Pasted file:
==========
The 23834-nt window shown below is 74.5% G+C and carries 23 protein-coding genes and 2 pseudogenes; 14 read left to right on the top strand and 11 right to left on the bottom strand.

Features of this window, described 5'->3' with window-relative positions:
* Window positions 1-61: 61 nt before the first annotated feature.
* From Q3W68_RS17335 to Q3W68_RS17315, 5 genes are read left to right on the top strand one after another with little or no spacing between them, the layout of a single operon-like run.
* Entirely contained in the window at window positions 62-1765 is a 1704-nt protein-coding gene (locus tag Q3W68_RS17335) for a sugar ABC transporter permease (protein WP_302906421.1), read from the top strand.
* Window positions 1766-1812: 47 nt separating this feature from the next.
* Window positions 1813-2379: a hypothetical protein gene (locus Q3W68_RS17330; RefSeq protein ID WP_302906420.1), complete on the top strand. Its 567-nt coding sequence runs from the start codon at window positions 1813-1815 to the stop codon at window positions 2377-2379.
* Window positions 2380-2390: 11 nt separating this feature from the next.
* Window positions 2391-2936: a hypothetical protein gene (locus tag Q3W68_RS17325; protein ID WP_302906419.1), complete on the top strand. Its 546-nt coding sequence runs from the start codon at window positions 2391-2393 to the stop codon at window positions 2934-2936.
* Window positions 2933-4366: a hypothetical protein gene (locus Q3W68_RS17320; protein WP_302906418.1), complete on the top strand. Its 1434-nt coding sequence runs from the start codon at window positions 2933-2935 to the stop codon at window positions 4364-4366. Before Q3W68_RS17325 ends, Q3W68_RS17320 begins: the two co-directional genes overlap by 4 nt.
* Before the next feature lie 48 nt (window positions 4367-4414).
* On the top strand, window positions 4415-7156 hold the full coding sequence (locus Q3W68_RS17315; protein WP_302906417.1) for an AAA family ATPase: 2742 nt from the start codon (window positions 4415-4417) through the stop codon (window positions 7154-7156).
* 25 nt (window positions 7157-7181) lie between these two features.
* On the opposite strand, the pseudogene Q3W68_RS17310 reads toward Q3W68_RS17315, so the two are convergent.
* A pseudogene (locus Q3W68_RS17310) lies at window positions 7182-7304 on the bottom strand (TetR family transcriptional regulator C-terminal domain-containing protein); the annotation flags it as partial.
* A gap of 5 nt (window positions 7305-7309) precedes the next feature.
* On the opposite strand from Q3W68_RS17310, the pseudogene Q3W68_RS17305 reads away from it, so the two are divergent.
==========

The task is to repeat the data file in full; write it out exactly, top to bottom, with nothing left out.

The 23834-nt window shown below is 74.5% G+C and carries 23 protein-coding genes and 2 pseudogenes; 14 read left to right on the top strand and 11 right to left on the bottom strand.

Features of this window, described 5'->3' with window-relative positions:
* Window positions 1-61: 61 nt before the first annotated feature.
* From Q3W68_RS17335 to Q3W68_RS17315, 5 genes are read left to right on the top strand one after another with little or no spacing between them, the layout of a single operon-like run.
* Entirely contained in the window at window positions 62-1765 is a 1704-nt protein-coding gene (locus tag Q3W68_RS17335) for a sugar ABC transporter permease (protein WP_302906421.1), read from the top strand.
* Window positions 1766-1812: 47 nt separating this feature from the next.
* Window positions 1813-2379: a hypothetical protein gene (locus Q3W68_RS17330; RefSeq protein ID WP_302906420.1), complete on the top strand. Its 567-nt coding sequence runs from the start codon at window positions 1813-1815 to the stop codon at window positions 2377-2379.
* Window positions 2380-2390: 11 nt separating this feature from the next.
* Window positions 2391-2936: a hypothetical protein gene (locus tag Q3W68_RS17325; protein ID WP_302906419.1), complete on the top strand. Its 546-nt coding sequence runs from the start codon at window positions 2391-2393 to the stop codon at window positions 2934-2936.
* Window positions 2933-4366: a hypothetical protein gene (locus Q3W68_RS17320; protein WP_302906418.1), complete on the top strand. Its 1434-nt coding sequence runs from the start codon at window positions 2933-2935 to the stop codon at window positions 4364-4366. Before Q3W68_RS17325 ends, Q3W68_RS17320 begins: the two co-directional genes overlap by 4 nt.
* Before the next feature lie 48 nt (window positions 4367-4414).
* On the top strand, window positions 4415-7156 hold the full coding sequence (locus Q3W68_RS17315; protein WP_302906417.1) for an AAA family ATPase: 2742 nt from the start codon (window positions 4415-4417) through the stop codon (window positions 7154-7156).
* 25 nt (window positions 7157-7181) lie between these two features.
* On the opposite strand, the pseudogene Q3W68_RS17310 reads toward Q3W68_RS17315, so the two are convergent.
* A pseudogene (locus Q3W68_RS17310) lies at window positions 7182-7304 on the bottom strand (TetR family transcriptional regulator C-terminal domain-containing protein); the annotation flags it as partial.
* A gap of 5 nt (window positions 7305-7309) precedes the next feature.
* On the opposite strand from Q3W68_RS17310, the pseudogene Q3W68_RS17305 reads away from it, so the two are divergent.